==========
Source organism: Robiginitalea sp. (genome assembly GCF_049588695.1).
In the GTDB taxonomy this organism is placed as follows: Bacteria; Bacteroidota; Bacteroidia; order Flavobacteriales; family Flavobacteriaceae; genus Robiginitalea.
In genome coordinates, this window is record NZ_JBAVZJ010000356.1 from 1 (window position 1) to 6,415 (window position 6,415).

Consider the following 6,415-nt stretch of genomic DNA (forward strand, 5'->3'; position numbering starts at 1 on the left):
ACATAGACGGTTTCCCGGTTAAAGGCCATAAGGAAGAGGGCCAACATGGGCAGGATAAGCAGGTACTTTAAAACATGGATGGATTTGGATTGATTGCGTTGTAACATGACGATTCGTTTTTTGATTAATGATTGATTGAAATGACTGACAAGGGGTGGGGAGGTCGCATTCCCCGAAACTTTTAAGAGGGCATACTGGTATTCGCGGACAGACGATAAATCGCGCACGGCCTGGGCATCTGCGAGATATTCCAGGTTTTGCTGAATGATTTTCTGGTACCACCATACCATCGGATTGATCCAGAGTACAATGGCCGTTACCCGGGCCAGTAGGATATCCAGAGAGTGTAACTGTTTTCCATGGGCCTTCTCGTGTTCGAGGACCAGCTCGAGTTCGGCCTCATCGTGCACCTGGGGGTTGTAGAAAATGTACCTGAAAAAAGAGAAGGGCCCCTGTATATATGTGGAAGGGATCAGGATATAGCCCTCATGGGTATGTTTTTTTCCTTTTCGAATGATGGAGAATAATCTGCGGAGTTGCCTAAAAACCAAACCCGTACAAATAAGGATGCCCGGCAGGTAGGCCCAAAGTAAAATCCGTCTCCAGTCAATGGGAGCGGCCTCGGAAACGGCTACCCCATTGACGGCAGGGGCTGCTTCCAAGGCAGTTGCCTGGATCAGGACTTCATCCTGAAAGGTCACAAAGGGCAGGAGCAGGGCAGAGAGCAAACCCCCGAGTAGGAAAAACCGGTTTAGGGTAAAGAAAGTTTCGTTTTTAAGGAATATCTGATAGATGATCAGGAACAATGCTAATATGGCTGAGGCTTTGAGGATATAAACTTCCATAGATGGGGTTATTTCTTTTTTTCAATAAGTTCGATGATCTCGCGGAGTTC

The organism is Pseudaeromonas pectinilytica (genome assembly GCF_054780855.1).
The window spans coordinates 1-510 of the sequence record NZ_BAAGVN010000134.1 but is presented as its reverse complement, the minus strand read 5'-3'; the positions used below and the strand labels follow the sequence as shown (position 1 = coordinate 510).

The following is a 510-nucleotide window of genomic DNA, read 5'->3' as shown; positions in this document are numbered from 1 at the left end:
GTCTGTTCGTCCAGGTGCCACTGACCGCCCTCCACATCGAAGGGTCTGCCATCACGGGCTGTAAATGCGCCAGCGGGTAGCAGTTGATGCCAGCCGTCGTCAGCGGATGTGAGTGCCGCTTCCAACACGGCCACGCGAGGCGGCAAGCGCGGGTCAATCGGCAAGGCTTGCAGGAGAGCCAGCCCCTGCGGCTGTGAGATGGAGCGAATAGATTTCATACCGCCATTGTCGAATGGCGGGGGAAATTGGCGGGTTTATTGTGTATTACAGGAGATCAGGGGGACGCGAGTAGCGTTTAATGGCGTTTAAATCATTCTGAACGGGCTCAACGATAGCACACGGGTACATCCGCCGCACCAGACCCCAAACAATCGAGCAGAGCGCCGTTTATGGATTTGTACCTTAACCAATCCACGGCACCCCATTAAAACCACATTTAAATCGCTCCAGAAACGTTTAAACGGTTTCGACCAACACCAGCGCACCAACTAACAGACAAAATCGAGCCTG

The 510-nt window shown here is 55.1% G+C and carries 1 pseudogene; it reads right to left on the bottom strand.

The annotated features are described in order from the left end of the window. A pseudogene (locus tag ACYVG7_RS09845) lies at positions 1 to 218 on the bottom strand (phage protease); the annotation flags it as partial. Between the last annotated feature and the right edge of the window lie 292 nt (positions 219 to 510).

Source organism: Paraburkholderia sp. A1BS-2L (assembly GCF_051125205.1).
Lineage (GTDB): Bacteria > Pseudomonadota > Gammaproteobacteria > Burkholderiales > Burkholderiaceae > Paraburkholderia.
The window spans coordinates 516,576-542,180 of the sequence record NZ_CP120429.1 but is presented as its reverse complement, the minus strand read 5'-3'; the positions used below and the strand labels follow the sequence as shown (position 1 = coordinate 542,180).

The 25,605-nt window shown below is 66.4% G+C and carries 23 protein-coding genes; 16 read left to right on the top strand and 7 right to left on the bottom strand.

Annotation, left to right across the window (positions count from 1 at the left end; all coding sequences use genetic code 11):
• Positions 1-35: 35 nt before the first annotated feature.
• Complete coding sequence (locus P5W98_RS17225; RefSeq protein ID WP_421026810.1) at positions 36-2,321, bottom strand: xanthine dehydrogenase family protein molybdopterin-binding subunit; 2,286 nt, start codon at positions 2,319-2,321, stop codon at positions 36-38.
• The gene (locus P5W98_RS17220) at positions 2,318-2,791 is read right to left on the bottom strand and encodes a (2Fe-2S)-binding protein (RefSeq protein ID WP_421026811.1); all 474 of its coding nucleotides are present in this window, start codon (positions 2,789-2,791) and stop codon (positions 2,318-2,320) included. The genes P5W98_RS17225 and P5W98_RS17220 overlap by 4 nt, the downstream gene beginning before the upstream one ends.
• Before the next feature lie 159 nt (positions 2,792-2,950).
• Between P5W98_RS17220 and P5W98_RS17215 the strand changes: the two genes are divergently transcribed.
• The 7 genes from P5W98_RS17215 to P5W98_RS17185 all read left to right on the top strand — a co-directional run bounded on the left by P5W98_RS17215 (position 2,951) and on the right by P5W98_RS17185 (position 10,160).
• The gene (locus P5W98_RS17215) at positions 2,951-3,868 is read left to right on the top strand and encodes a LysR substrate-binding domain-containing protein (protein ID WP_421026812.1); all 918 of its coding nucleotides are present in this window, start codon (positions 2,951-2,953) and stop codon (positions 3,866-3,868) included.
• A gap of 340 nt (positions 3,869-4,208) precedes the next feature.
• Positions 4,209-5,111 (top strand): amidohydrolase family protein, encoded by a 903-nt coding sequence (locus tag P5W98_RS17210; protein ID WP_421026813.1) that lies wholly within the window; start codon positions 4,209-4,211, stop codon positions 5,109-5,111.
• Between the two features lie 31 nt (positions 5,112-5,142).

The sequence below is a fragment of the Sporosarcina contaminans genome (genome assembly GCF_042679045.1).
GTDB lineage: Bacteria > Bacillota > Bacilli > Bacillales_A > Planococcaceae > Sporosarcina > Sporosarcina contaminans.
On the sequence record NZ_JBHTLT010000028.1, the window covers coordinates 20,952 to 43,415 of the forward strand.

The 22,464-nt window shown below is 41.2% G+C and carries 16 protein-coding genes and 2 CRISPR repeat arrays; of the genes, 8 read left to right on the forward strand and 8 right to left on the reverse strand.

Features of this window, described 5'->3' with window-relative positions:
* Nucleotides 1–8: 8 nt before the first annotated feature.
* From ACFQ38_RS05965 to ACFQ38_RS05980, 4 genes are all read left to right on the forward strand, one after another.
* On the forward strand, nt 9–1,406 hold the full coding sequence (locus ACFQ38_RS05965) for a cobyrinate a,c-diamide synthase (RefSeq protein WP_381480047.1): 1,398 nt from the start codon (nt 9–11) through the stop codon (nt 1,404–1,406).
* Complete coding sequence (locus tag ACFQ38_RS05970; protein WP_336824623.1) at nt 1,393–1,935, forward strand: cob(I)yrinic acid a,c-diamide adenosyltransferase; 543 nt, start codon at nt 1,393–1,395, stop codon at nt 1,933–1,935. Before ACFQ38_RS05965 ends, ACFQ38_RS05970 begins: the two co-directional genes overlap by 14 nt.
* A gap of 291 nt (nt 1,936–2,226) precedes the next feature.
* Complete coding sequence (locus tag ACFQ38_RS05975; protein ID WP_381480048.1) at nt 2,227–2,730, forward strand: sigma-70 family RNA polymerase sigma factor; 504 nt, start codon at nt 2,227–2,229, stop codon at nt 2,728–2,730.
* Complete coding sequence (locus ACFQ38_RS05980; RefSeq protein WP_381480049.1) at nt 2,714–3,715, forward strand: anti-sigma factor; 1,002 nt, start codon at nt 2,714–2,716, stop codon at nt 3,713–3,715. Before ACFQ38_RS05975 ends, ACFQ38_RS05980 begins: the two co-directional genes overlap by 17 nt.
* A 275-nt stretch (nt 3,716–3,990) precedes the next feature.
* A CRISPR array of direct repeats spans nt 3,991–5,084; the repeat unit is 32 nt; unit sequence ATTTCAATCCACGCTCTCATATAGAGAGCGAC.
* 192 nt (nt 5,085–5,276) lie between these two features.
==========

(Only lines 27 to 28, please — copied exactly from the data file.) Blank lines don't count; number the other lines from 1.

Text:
The sequence below is a fragment of the Sporosarcina contaminans genome (genome assembly GCF_042679045.1).
GTDB lineage: Bacteria > Bacillota > Bacilli > Bacillales_A > Planococcaceae > Sporosarcina > Sporosarcina contaminans.